The executive chairman of Canada Jetlines recently made the case in FP Comment that WestJet, through its Swoop brand, may running afoul of the country’s competition law by engaging in predatory pricing. In this scenario, if established players like WestJet are cast as predators, new entrants like Jetlines, an upstart ultra-low cost airline poised to enter the market, see themselves as the prey in need of protection.
Yet it is an open secret that the economics underlying competition law is highly contentious. Legislation that purports to help the least well-off by exposing large companies to lawsuits if they lower their prices should at least arouse skepticism. And this is precisely what competition law does, combined with a whiff of delusion about how we can control, through legislation and judicial decisions, economic developments that are really the result of technological change, geography, history, cost structures in different industries, the availability of capital, and the evolution of consumer tastes versus the prices they’re willing to pay for products and their alternatives.
But the old canard of predatory pricing has reared its ugly head once again, this time to argue that Swoop shouldn’t be allowed to be charge low prices because this makes it harder for new low-cost carriers to someday, at some point in the future, be able to offer cheap flights, too. If only prices were higher now, consumers would win in the end!
The theory of predatory pricing is based on the kind of big-business conspiracy theory from which social media memes are made: A large company might lower its prices below what competitors can sustain, and might even sell at a loss, in a bid to eliminate the competition. After the competitor has been forced into bankruptcy, the predator will raise its prices and live happily ever after earning monopoly profits. The End.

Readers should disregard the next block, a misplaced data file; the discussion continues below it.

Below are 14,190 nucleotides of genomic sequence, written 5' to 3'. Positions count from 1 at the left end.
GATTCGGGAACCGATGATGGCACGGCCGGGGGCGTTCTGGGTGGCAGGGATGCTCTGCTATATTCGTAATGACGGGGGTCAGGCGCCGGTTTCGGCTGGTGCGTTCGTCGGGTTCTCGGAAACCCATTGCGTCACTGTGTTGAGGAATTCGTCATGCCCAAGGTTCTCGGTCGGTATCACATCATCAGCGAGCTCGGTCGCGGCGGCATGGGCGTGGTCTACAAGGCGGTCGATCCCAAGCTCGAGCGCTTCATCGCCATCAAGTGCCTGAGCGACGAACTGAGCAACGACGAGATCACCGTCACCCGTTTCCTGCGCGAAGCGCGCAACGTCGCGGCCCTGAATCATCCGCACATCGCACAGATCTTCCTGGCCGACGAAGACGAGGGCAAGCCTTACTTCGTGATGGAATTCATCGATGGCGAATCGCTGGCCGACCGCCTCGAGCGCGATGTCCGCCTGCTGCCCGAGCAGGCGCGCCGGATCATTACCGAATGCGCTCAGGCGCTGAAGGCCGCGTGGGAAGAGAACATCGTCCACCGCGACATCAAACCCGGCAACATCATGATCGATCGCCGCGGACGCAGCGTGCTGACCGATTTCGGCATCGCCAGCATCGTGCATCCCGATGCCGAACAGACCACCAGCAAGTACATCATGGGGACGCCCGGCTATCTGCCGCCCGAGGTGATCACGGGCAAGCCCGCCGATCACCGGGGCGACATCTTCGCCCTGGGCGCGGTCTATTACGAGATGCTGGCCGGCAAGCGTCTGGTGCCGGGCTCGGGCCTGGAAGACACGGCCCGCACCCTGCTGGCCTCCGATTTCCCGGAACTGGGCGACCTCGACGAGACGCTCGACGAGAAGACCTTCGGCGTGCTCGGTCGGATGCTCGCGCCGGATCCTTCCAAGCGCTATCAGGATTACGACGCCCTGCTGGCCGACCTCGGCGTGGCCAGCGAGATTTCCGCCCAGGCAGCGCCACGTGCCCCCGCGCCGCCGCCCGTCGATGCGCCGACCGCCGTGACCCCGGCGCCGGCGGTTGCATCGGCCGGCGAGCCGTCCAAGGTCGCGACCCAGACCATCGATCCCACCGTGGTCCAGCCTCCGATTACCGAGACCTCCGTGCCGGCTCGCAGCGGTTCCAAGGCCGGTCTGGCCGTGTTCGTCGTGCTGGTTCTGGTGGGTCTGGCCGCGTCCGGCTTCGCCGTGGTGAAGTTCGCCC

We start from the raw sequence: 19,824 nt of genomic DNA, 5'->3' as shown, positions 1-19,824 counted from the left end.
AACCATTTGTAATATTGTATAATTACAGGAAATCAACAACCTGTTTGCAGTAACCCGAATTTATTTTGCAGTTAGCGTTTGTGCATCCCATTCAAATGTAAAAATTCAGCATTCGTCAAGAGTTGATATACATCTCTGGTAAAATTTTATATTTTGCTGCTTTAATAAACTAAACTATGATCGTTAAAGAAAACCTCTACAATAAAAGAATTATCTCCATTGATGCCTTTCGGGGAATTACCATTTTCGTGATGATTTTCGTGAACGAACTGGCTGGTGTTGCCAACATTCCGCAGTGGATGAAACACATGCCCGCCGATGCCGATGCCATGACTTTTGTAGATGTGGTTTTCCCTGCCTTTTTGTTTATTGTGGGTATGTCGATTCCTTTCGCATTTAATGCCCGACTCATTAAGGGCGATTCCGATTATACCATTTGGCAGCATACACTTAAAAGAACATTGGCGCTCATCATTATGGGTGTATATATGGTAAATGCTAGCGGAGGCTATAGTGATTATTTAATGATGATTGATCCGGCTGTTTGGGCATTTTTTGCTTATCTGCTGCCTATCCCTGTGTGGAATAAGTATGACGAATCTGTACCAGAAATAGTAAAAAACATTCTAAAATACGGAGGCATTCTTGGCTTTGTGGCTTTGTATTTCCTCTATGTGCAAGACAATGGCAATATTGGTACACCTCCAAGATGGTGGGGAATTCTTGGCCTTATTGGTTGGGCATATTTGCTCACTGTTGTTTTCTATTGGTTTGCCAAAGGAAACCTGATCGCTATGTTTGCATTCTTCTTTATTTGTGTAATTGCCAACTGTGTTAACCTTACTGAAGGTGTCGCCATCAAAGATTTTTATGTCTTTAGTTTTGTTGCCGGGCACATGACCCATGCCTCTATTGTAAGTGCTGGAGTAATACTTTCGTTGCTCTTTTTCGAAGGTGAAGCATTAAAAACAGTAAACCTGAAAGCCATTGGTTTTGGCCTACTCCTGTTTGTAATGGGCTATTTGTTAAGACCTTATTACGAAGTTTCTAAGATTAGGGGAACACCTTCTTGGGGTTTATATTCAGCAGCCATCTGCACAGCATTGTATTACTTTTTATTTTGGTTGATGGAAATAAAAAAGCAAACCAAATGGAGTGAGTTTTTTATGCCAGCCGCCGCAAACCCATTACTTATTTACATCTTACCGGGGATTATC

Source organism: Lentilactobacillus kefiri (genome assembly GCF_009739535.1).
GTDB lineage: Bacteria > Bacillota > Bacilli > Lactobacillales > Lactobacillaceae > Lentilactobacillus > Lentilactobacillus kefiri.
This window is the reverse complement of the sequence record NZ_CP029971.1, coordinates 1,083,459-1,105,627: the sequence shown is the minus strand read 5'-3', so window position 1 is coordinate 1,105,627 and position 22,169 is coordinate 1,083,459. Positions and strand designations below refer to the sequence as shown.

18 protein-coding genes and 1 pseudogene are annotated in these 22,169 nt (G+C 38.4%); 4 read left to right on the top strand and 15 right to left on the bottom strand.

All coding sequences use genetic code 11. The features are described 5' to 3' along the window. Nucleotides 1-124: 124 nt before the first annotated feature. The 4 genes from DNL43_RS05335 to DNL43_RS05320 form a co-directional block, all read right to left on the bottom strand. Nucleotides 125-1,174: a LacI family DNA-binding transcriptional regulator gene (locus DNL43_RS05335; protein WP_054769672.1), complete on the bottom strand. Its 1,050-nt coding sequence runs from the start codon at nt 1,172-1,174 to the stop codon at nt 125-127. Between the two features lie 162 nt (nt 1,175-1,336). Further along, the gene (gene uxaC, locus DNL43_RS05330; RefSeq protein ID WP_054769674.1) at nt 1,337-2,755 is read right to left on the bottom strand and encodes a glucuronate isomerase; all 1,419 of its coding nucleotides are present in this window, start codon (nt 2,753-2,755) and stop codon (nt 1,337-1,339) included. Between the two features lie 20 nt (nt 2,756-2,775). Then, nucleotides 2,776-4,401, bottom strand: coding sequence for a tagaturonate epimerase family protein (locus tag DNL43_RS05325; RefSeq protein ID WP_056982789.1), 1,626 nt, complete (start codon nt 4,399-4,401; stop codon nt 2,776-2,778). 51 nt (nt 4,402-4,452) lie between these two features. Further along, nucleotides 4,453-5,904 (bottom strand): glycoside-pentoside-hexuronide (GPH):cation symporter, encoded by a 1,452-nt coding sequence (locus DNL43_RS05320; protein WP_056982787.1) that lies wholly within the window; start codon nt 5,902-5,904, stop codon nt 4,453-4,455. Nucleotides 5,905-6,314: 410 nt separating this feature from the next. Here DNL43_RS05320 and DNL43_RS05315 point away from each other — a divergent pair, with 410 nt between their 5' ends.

This might seem plausible at first glance, which is why it’s been such an inexhaustible source of political demagoguery. But there has never been a clear-cut example of a monopoly created through the use of these tactics. In fact, the argument has pretty much always been used by competitors that are unable or unwilling to cut their own prices. (Any resemblance to real companies, active or “poised to enter the market,” is purely coincidental.)
Why would predatory pricing not work? Because it can’t. The minute a competitor was driven out of the market by such tactics, its assets could be acquired by a new player, possibly at a steep discount. The predator would have to engage in selling below cost yet again, sustaining additional losses. This game of chicken could last indefinitely, until the predator itself had run out of resources. There’s no real-life example of successful predatory pricing because kamikaze pricing tactics are not something they teach in business schools, and with good reason.
Some might reply that in order to cut its losses, the predator could restrict its supply. But if it did, the “prey” would be able to step in and make up the difference by offering additional products or services at more normal prices. In other words, this would be a good strategy for driving your customers into the arms of your competitor.
And assuming customers actually believe that current prices will be followed by a steep increase if the “prey” is hounded out of existence, a savvy prey could also propose a long-term contract, which could take the form of a subscription (like a flight pass) or an innovative loyalty program, selling customers price insurance now against even higher prices later. In other words, competitors could base their business model around innovation and customer service, rather than the Competition Act.
The fact of the matter is that even the threat of competition is enough to keep would-be monopolists from jacking up their prices, as long as potential competitors are not barred from entering the market — and the appearance of new entrants like Jetlines proves that, in Canada’s air travel industry, they aren’t.
Selling cheaper than your competitor is the essence of market competition. To turn this logic on its head and pretend that low prices are somehow unhealthy is an abuse of language, and of consumer welfare, too.
It may be up to the Competition Bureau to determine whether laws and regulations were respected, but the economic justification for those rules is shallow at best.
Mathieu Bédard is Economist at the Montreal Economic Institute. The views reflected in this op-ed are his own.